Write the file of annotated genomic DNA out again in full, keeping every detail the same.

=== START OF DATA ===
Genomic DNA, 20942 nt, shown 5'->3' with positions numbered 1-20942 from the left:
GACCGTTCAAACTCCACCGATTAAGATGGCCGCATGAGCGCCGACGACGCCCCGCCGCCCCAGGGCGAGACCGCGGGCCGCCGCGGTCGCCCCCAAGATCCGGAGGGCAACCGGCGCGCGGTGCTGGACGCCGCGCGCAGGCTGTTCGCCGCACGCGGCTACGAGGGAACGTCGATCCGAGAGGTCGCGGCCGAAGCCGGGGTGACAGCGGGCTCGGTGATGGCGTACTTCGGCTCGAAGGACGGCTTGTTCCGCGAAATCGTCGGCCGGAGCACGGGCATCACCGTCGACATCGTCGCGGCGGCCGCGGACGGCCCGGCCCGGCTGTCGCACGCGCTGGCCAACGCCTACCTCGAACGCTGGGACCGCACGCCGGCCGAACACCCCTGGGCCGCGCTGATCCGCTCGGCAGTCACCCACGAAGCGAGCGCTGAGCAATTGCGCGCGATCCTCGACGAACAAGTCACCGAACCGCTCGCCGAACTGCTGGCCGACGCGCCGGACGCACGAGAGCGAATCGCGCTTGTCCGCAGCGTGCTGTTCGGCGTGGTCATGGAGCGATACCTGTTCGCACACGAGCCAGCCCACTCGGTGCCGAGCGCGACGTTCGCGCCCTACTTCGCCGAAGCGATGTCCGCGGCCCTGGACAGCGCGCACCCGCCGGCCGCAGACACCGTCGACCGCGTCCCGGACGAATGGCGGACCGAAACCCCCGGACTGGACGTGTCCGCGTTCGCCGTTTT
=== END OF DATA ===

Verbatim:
Genomic DNA, 20942 nt, shown 5'->3' with positions numbered 1-20942 from the left:
GACCGTTCAAACTCCACCGATTAAGATGGCCGCATGAGCGCCGACGACGCCCCGCCGCCCCAGGGCGAGACCGCGGGCCGCCGCGGTCGCCCCCAAGATCCGGAGGGCAACCGGCGCGCGGTGCTGGACGCCGCGCGCAGGCTGTTCGCCGCACGCGGCTACGAGGGAACGTCGATCCGAGAGGTCGCGGCCGAAGCCGGGGTGACAGCGGGCTCGGTGATGGCGTACTTCGGCTCGAAGGACGGCTTGTTCCGCGAAATCGTCGGCCGGAGCACGGGCATCACCGTCGACATCGTCGCGGCGGCCGCGGACGGCCCGGCCCGGCTGTCGCACGCGCTGGCCAACGCCTACCTCGAACGCTGGGACCGCACGCCGGCCGAACACCCCTGGGCCGCGCTGATCCGCTCGGCAGTCACCCACGAAGCGAGCGCTGAGCAATTGCGCGCGATCCTCGACGAACAAGTCACCGAACCGCTCGCCGAACTGCTGGCCGACGCGCCGGACGCACGAGAGCGAATCGCGCTTGTCCGCAGCGTGCTGTTCGGCGTGGTCATGGAGCGATACCTGTTCGCACACGAGCCAGCCCACTCGGTGCCGAGCGCGACGTTCGCGCCCTACTTCGCCGAAGCGATGTCCGCGGCCCTGGACAGCGCGCACCCGCCGGCCGCAGACACCGTCGACCGCGTCCCGGACGAATGGCGGACCGAAACCCCCGGACTGGACGTGTCCGCGTTCGCCGTTTT